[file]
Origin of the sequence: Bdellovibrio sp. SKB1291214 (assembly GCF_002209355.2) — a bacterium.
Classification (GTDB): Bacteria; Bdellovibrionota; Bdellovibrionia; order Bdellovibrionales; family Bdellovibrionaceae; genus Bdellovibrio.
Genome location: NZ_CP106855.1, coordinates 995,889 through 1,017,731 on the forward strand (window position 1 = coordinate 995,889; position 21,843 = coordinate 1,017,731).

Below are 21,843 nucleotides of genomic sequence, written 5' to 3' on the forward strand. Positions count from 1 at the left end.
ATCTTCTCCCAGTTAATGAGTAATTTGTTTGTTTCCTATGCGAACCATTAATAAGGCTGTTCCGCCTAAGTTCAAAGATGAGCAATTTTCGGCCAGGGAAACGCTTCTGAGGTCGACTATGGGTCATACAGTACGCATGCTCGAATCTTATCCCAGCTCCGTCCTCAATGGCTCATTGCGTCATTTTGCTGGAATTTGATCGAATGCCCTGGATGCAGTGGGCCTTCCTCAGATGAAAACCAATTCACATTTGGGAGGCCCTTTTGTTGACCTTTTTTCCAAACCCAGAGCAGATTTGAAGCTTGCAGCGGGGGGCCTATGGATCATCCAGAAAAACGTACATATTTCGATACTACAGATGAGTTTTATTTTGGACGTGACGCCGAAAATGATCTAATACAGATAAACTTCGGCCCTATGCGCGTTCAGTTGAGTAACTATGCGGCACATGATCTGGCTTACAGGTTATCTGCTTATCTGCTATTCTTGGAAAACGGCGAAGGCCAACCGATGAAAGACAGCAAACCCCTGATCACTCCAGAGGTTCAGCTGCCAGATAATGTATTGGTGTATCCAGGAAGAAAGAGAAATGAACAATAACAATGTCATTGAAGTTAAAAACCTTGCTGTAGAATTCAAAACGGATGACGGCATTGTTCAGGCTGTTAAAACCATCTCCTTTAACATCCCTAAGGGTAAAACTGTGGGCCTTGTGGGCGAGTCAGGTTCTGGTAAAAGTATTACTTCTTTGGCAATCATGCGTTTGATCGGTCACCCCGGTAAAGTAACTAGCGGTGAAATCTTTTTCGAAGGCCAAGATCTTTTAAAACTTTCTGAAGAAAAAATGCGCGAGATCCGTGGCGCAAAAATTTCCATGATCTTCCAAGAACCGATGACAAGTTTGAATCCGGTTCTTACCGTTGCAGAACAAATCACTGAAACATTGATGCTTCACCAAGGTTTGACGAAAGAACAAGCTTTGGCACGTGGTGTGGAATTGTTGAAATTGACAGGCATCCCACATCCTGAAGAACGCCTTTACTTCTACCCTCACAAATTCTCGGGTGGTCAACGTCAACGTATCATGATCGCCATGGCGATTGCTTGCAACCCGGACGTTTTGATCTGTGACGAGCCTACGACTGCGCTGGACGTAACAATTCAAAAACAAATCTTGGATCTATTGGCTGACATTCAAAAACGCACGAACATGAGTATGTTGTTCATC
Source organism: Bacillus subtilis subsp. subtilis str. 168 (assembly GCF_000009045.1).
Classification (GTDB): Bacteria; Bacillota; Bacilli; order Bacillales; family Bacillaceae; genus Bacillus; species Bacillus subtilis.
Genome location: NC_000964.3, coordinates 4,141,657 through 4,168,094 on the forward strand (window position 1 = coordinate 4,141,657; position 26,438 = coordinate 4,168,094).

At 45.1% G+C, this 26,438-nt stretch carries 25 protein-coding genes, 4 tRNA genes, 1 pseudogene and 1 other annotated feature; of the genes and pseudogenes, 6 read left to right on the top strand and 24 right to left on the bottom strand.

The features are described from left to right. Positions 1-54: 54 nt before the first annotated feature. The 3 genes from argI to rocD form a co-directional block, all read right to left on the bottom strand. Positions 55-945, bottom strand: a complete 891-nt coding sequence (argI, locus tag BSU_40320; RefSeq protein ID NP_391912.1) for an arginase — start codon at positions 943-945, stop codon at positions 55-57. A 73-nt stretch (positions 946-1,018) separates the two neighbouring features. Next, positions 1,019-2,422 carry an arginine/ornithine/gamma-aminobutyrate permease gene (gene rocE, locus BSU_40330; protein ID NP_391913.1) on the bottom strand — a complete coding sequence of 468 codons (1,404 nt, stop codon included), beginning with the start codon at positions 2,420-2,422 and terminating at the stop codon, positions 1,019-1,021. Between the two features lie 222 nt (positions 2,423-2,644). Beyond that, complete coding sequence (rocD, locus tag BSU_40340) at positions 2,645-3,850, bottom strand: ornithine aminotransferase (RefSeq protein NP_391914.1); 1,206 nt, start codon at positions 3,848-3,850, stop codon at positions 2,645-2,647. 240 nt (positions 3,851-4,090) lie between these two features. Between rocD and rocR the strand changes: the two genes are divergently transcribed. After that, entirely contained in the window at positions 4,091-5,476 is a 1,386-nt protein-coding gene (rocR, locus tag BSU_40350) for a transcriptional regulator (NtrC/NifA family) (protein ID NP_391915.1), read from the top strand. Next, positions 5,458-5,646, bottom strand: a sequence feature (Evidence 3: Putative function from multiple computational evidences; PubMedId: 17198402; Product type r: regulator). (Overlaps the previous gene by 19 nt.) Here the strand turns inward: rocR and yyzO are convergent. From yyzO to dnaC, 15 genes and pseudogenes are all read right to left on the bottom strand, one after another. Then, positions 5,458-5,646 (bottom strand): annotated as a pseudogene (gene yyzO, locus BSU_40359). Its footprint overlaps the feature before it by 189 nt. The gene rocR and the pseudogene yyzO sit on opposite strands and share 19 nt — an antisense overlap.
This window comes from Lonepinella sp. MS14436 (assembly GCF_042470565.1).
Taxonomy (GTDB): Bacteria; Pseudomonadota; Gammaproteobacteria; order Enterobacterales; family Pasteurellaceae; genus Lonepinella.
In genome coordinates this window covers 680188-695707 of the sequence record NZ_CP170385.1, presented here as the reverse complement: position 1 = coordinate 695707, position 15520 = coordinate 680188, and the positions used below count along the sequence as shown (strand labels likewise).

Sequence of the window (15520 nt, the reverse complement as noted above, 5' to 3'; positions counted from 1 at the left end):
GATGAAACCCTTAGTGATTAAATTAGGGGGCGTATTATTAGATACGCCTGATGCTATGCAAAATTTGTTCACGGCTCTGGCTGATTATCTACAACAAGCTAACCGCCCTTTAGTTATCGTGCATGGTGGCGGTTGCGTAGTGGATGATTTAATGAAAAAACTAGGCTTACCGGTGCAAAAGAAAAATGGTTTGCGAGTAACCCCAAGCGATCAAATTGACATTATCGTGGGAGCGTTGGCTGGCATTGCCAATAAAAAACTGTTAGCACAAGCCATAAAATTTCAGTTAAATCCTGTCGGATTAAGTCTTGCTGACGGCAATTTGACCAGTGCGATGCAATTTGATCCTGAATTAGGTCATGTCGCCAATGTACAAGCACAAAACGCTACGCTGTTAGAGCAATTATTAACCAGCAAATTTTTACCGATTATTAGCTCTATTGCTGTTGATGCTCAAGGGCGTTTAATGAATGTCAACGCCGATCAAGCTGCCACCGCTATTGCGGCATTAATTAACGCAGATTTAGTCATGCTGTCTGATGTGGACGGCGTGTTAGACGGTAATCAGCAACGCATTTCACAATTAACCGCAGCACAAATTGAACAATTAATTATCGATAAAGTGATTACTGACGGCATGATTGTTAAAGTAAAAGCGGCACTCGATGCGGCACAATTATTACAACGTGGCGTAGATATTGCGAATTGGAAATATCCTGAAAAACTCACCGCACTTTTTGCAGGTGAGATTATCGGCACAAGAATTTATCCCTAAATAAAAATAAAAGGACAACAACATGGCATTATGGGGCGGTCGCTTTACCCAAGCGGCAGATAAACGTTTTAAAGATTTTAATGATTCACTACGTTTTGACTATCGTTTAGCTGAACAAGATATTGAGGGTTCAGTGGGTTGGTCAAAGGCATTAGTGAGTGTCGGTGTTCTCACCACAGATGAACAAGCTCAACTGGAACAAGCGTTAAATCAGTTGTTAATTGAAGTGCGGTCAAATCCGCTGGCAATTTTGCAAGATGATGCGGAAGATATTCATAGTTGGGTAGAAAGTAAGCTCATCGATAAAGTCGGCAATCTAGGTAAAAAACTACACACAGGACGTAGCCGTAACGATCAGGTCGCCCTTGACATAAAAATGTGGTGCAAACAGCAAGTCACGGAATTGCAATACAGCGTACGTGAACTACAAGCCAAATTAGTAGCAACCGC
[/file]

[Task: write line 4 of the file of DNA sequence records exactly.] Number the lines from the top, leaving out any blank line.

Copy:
Below are 21,843 nucleotides of genomic sequence, written 5' to 3' on the forward strand. Positions count from 1 at the left end.